Over the years, I created several custom solutions to help identify Data Manipulation Language (DML) changes and track historical changes. While effective, these solutions were sometimes cumbersome to use and maintain. SQL Server 2012 eliminates the need for such custom solutions, making life easier for everyone. In SQL Server 2012, there are two features that can help you track changes the painless way: change data capture and change tracking.

For the most part, the change data capture and change tracking features are interchangeable, with one exception. Both features utilize a synchronous tracking mechanism, which means SQL Server is minimally impacted. Table 1 shows what can be tracked with the two features. As you can see, the main difference between them is historical data tracking. Only the change data capture feature lets you track the actual data that was changed.

Item Tracked Description Change Data Capture Feature Change Tracking Feature
Table 1: What the Features Can Track
DML changes Inserts, updates, or deletes Yes Yes
Historical data Data changes over time Yes No
Column changes Add, alter, or drop columns Yes Yes
DML type Inserts, updates, or deletes Yes Yes

The Logistics

Before you can use the change data capture and change tracking features, you need to do the following.

Execute sys.sp_cdc_enable_db. Although the tracking will be taking place at the table level, you need to make the database aware of this capability. You can do so by executing the sys.sp_cdc_enable_db system stored procedure, as shown below:

  1. EXEC sys.sp_cdc_enable_db;

Execute sys.sp_cdc_enable_table. You need to make the table you want to track aware of the tracking by executing the sys.sp_cdc_enable_table system stored procedure. Here's its syntax:

  1. EXEC sys.sp_cdc_enable_table
  2. [ @source_schema = ] 'source_schema',
  3. [ @source_name = ] 'source_name',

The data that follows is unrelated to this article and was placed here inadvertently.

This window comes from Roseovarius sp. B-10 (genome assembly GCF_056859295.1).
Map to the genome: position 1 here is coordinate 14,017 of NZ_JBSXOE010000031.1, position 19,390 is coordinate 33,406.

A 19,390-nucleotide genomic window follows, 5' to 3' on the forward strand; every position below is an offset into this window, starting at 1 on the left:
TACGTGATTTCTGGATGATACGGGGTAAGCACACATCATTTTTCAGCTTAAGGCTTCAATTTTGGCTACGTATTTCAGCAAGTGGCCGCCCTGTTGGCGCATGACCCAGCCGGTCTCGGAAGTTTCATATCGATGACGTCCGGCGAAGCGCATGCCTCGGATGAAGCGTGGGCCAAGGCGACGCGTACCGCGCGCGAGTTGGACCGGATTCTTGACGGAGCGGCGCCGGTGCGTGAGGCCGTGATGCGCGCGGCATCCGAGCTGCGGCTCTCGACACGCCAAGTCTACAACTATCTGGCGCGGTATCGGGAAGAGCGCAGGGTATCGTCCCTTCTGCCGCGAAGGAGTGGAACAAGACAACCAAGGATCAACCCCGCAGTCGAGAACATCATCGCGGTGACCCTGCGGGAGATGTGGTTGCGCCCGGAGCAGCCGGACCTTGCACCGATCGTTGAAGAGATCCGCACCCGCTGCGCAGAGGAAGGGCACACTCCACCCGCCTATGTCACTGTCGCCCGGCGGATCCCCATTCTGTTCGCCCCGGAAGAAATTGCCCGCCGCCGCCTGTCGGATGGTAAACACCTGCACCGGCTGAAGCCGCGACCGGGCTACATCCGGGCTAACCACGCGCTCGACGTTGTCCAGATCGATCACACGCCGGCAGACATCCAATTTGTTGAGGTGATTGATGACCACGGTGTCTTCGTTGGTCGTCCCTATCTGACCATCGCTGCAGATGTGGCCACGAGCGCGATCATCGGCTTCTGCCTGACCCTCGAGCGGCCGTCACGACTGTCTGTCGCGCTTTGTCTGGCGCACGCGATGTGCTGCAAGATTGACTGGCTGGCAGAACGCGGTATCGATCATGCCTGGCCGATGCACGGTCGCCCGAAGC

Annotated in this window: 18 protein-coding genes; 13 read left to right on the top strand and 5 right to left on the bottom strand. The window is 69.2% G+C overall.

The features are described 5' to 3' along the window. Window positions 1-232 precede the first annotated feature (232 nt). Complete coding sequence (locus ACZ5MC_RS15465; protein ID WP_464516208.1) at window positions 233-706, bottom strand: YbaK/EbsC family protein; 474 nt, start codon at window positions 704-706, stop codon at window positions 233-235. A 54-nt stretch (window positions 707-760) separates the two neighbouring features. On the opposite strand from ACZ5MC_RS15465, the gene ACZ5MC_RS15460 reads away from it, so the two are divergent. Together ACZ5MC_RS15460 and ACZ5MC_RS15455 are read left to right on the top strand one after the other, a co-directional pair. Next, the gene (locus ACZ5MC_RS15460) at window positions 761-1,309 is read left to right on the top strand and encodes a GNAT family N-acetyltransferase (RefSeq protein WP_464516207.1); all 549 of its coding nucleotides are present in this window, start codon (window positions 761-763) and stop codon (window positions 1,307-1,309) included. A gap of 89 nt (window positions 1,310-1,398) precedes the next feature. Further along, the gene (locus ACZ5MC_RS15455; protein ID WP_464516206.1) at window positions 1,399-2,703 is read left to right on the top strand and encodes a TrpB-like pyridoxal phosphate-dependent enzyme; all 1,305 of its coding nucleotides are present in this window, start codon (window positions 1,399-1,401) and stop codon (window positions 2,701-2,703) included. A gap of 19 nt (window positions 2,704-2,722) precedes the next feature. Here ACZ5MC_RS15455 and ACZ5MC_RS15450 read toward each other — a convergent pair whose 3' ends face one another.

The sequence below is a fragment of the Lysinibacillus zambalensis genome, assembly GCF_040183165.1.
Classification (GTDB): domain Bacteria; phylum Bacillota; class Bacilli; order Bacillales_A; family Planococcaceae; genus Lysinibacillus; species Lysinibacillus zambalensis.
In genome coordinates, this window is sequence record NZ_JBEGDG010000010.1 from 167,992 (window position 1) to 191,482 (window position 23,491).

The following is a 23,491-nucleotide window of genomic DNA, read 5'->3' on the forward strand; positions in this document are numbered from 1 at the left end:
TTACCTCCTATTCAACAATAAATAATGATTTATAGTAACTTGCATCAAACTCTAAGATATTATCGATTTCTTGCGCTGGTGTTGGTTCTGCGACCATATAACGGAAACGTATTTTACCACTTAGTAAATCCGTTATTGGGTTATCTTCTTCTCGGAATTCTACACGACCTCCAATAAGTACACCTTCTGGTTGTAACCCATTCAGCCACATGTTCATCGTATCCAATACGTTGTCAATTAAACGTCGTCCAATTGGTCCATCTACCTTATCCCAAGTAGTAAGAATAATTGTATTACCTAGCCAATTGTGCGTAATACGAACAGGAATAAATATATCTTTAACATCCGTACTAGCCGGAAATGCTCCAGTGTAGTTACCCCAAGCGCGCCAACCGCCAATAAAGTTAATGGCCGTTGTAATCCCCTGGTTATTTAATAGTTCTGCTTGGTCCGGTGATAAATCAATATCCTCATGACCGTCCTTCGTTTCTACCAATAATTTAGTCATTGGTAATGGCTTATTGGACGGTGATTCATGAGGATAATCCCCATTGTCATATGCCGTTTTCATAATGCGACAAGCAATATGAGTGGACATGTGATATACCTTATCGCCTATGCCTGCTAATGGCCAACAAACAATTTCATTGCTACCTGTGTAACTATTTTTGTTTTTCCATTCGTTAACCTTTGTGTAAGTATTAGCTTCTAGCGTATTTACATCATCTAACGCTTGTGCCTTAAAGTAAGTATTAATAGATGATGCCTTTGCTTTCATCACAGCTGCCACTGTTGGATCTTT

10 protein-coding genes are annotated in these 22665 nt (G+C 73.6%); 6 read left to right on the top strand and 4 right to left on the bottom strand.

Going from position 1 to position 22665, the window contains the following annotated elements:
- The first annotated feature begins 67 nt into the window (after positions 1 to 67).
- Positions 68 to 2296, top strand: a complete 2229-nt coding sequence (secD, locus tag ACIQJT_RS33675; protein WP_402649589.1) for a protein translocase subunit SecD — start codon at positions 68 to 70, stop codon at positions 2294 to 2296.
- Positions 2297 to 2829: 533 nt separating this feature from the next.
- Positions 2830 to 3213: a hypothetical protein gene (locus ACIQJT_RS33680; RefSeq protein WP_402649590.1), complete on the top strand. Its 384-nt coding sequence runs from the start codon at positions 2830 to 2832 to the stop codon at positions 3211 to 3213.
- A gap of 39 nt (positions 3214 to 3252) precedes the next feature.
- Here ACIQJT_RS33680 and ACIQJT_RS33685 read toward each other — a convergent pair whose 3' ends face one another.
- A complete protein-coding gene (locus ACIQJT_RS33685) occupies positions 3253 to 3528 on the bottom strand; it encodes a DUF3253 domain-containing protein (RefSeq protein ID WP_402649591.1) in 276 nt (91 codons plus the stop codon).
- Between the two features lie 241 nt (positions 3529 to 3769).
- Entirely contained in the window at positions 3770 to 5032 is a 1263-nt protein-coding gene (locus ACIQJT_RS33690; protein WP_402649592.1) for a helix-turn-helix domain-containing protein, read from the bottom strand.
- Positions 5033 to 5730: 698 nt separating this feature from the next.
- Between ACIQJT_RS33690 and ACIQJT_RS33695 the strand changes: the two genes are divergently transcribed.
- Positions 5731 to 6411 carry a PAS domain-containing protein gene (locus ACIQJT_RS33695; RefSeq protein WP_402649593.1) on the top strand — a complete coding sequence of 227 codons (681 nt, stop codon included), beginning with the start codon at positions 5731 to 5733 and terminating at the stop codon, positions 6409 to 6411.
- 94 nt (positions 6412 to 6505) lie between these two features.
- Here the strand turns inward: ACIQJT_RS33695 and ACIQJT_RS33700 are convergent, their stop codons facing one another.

4. [ @role_name = ] 'role_name'
  5. -- Specify the gating role if gating is desired
  6. -- or set to NULL if you don't want gating.
  7. [,[ @capture_instance = ] 'capture_instance'
  8. -- Name instance-specific changes.
  9. [,[ @supports_net_changes = ] supports_net_changes ]
  10. [,[ @index_name = ] 'index_name' | NULL ]
  11. [,[ @captured_column_list = ] 'captured_column_list' |
  12. NULL ]
  13. -- Use NULL if you want all columns captured.
  14. [,[ @filegroup_name = ] 'filegroup_name' ]
  15. [,[ @allow_partition_switch = ] 'allow_partition_switch' ]

As you can see, you need to provide information such as the source table's schema and name, who has permission to access the change data, and the gating role member if gating is desired. For more information about the syntax, see "sys.sp_cdc_enable_table (Transact-SQL)" in SQL Server 2012 Books Online (BOL).

After tracking is enabled on the table and database, information about any changes made to that table is written to system tables in that database. The tables will begin with the schema name cdc. In addition, the dbo.systranschemas table is automatically created to track replication schema changes.

Let's Get Started

To introduce you to the types of information that you can capture, I wrote a script that:

  • Creates a database named Learn_CDC.
  • Creates and populates a table named MyCDCPlay.